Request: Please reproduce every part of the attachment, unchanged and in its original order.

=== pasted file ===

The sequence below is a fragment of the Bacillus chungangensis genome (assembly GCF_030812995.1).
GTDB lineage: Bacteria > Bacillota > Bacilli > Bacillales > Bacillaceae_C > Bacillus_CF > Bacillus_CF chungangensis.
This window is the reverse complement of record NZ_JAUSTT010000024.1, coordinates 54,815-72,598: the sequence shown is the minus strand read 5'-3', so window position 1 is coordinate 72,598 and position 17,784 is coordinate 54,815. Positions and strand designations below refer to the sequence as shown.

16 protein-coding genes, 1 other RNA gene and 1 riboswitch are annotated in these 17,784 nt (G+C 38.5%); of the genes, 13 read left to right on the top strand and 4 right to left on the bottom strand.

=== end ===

The sequence below is a fragment of the Bacillus chungangensis genome (assembly GCF_030812995.1).
GTDB lineage: Bacteria > Bacillota > Bacilli > Bacillales > Bacillaceae_C > Bacillus_CF > Bacillus_CF chungangensis.
This window is the reverse complement of record NZ_JAUSTT010000024.1, coordinates 54,815-72,598: the sequence shown is the minus strand read 5'-3', so window position 1 is coordinate 72,598 and position 17,784 is coordinate 54,815. Positions and strand designations below refer to the sequence as shown.

16 protein-coding genes, 1 other RNA gene and 1 riboswitch are annotated in these 17,784 nt (G+C 38.5%); of the genes, 13 read left to right on the top strand and 4 right to left on the bottom strand.